On the battlefield, your cards come with a cost that you’ll have to fulfill to play them. However, where plenty of other deckbuilding games use a form of mana to have you play cards from your deck, Inscryption will either have you pay for cards in either blood or bones. Blood can be obtained by sacrificing creature cards already on your side of the battlefield, whereas you receive bones when one of your creatures dies by your opponent’s hand. At the start of a turn, you can draw a card from one of two piles: the squirrel pile, which consists entirely of powerless squirrel cards with the sole purpose of being sacrificed or killed for bones, and the pile containing all other creatures with an attack and defence stat. These creatures are the ones that come with a cost to be played, either in blood or bone. Every turn, creatures on both opposite sides of the battlefield will attack each other. Any unblocked damage, is dealt directly to the player, and is represented by teeth being knocked out of your — or your opponents — mouth. These teeth are then transferred to a set of old-fashioned scales sitting next to the cards, with one side of the scales representing you, and one side representing your opponent. The person who gets weighed down by the most teeth the quickest, loses the game.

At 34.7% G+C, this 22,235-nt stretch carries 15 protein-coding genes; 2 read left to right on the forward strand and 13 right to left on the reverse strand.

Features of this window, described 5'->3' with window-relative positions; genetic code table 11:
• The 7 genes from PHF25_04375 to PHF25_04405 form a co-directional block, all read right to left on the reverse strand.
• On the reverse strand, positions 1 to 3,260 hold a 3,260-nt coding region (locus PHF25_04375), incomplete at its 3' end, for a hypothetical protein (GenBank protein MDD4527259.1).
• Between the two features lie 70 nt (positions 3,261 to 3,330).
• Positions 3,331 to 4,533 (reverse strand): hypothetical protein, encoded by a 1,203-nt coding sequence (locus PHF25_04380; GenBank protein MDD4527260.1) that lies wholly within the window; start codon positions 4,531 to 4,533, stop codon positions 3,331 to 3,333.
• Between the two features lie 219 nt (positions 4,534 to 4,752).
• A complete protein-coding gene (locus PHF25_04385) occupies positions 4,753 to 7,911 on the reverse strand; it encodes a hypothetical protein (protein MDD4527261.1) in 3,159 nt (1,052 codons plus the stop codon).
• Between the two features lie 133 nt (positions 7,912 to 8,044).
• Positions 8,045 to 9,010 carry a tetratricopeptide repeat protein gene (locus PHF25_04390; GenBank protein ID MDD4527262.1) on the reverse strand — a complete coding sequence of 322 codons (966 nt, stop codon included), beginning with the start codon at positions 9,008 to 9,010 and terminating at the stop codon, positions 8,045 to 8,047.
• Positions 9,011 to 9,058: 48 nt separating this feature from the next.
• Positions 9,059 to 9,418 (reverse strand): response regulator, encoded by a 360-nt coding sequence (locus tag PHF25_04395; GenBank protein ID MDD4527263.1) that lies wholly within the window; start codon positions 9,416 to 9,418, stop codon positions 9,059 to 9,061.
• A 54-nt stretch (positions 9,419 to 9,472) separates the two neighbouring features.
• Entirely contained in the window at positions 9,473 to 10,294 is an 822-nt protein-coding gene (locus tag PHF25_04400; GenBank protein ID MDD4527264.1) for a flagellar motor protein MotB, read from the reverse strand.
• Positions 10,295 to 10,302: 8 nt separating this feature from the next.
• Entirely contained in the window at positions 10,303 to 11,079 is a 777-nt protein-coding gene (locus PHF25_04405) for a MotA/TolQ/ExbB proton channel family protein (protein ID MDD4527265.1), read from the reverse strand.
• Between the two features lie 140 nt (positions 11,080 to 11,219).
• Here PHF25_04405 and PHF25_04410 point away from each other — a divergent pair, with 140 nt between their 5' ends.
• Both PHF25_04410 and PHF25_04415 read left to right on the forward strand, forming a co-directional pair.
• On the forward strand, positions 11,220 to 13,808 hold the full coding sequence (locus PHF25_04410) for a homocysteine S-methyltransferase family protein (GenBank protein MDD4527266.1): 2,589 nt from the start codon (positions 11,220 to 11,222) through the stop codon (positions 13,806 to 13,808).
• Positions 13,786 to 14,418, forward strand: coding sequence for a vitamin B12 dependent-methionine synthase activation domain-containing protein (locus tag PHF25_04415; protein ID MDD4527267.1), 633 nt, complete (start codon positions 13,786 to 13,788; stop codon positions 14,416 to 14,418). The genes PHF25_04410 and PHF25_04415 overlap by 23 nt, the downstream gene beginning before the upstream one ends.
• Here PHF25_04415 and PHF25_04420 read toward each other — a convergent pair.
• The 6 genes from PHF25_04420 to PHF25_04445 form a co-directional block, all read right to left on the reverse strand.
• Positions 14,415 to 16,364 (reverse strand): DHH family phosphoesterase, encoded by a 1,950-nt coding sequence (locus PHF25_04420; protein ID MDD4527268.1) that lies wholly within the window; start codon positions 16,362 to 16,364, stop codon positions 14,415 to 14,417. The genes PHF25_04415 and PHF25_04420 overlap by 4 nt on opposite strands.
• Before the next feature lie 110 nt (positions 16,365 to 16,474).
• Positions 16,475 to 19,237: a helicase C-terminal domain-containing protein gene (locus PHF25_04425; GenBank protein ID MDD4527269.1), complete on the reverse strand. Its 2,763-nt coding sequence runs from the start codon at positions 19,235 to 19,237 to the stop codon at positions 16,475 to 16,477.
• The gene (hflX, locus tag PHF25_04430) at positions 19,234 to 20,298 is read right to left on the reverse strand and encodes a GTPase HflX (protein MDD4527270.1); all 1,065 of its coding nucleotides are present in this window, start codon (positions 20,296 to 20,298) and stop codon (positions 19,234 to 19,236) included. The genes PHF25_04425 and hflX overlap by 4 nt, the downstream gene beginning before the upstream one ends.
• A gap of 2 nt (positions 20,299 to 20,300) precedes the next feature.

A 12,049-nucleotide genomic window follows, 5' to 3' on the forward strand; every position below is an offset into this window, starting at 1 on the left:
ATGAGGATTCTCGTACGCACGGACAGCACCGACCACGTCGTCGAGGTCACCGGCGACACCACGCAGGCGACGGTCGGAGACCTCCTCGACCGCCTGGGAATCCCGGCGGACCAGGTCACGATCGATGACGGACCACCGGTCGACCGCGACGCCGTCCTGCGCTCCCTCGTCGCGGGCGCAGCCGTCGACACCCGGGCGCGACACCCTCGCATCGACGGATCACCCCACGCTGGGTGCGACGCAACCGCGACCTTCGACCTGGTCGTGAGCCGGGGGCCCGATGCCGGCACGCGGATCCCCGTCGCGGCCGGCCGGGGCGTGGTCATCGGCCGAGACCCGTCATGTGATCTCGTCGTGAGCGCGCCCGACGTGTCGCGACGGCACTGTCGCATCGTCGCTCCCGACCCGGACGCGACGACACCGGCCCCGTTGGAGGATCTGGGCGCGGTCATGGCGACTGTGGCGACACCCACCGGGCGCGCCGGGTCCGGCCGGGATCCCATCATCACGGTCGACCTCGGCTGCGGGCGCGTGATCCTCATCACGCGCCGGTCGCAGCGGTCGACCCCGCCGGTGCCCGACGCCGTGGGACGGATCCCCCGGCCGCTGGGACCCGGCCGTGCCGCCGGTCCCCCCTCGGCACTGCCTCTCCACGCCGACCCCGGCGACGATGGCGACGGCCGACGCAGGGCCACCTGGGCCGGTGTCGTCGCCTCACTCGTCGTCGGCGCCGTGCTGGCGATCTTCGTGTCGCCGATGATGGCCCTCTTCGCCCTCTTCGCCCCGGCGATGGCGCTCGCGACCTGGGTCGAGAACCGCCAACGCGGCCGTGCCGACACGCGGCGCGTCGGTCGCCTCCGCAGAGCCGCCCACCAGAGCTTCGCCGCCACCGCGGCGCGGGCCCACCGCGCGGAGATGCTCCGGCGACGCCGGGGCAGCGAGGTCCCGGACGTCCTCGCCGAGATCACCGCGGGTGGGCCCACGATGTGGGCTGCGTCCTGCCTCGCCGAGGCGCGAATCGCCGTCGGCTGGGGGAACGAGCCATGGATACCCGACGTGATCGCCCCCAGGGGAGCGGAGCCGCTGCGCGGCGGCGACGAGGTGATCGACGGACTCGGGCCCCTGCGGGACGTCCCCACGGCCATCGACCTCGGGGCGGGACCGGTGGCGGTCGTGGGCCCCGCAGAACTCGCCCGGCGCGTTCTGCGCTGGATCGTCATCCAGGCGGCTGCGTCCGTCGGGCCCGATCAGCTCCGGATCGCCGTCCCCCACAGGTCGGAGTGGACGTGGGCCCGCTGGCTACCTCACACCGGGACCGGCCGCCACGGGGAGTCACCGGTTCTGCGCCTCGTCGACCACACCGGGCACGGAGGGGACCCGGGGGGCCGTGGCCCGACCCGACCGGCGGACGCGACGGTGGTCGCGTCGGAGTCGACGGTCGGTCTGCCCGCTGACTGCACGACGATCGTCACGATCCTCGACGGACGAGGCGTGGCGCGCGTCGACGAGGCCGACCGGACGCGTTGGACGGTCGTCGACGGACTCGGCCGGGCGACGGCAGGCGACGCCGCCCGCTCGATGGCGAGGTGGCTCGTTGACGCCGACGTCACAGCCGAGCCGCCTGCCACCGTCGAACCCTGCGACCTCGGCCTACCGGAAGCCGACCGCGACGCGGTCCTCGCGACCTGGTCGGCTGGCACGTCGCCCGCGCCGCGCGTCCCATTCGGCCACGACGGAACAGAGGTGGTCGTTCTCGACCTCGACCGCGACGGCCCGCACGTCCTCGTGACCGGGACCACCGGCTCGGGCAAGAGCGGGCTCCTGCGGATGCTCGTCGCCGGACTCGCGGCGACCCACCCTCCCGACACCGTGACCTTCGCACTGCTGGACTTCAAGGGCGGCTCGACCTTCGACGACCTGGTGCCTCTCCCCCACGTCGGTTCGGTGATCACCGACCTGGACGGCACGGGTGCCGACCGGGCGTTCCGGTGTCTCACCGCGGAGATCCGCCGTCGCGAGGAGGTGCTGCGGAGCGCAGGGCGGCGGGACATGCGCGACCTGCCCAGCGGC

While the premise of the scales and sacrificing some cards to play others was certainly spooky to me, it felt like a clever way to take some traditional card mechanics and turn them on their head. Where things start to deviate from traditional card games, however, is Inscryption’s sublime environmental storytelling. Aesthetically, Inscryption reminded me of a blend between Loop Hero, Card Hog, and Othercide, and overall, the graphics strike a creepy note.